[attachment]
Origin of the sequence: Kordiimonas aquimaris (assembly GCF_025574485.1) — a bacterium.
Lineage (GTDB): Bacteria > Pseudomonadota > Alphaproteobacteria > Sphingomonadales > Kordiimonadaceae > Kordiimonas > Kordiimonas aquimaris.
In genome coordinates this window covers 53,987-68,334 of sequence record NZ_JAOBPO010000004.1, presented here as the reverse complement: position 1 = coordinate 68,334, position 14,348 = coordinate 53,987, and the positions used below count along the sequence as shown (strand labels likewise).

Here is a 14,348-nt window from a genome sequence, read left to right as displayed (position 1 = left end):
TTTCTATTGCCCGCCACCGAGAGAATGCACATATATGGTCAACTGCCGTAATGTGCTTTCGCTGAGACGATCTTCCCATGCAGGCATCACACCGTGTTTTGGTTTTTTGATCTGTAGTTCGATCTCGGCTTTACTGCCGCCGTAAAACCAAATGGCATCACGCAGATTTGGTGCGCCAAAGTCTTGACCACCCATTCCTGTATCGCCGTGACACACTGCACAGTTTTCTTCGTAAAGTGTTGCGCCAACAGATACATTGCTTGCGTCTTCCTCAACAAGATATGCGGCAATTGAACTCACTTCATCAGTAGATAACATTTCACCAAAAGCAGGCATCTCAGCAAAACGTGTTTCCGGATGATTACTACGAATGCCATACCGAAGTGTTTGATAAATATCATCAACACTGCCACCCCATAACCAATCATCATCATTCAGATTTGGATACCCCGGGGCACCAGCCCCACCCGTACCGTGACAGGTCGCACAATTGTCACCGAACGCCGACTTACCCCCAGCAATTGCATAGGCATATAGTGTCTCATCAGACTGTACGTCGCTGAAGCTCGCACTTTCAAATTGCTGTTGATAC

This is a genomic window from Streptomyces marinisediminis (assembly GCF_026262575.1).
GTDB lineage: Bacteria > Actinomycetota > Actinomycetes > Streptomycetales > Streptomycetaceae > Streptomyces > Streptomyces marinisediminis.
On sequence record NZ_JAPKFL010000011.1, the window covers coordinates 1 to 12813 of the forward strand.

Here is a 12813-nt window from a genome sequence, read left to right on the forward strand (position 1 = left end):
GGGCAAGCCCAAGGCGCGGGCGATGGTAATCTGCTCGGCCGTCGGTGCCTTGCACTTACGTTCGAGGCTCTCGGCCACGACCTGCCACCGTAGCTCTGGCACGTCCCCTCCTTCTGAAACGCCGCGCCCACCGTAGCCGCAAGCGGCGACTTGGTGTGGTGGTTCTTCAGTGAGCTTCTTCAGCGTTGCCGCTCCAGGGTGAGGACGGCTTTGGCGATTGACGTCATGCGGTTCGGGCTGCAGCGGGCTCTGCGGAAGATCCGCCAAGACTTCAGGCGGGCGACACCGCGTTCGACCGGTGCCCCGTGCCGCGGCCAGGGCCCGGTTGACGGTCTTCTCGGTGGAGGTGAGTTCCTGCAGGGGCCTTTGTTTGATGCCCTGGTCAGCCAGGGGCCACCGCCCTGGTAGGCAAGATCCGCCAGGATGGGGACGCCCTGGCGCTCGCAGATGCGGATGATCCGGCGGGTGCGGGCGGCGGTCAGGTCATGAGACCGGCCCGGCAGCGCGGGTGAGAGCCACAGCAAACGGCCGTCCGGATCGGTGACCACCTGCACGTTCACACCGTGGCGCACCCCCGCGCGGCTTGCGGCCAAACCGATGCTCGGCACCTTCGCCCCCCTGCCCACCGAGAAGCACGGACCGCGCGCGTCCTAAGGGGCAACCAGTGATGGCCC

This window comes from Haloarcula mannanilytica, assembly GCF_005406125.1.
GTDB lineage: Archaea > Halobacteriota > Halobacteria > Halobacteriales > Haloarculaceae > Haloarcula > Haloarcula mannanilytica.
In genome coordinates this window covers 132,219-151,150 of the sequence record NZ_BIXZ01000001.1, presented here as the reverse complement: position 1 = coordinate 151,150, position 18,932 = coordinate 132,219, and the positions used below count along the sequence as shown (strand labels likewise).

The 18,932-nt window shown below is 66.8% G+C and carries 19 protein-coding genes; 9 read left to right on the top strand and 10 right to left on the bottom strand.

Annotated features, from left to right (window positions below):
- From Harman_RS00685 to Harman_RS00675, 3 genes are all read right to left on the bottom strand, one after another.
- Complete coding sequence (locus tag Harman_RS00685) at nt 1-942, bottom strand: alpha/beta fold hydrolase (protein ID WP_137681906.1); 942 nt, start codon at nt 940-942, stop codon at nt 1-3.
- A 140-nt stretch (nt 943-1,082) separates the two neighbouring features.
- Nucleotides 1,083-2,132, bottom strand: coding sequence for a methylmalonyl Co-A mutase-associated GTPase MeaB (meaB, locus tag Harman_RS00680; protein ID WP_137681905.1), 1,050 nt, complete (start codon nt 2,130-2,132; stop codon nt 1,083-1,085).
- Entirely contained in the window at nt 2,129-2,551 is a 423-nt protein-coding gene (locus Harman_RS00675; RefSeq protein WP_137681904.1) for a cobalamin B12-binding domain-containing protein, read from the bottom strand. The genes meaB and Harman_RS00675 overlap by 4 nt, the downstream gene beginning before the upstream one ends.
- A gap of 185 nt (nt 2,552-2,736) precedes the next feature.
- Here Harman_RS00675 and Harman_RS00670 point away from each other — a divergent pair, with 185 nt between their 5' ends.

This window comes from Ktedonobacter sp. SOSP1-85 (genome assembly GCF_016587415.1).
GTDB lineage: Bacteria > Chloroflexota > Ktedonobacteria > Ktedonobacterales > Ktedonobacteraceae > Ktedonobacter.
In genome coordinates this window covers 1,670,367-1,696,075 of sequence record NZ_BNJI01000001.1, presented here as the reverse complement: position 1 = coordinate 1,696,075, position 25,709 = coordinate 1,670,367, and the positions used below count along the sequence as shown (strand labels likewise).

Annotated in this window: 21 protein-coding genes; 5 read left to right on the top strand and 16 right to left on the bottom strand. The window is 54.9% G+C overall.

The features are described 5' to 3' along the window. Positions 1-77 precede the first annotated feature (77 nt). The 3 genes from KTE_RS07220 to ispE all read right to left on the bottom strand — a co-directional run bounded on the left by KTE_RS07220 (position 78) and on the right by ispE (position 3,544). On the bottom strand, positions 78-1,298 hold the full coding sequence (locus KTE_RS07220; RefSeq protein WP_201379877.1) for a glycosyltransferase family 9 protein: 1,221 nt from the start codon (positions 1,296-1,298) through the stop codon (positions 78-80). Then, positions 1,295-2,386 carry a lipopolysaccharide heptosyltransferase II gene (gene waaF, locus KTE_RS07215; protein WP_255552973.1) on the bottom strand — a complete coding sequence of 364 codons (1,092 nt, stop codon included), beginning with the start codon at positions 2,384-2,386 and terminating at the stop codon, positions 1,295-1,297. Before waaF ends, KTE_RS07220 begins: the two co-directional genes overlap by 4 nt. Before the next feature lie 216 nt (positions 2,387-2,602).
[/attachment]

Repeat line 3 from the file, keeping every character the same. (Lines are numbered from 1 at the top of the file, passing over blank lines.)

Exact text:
In genome coordinates this window covers 53,987-68,334 of sequence record NZ_JAOBPO010000004.1, presented here as the reverse complement: position 1 = coordinate 68,334, position 14,348 = coordinate 53,987, and the positions used below count along the sequence as shown (strand labels likewise).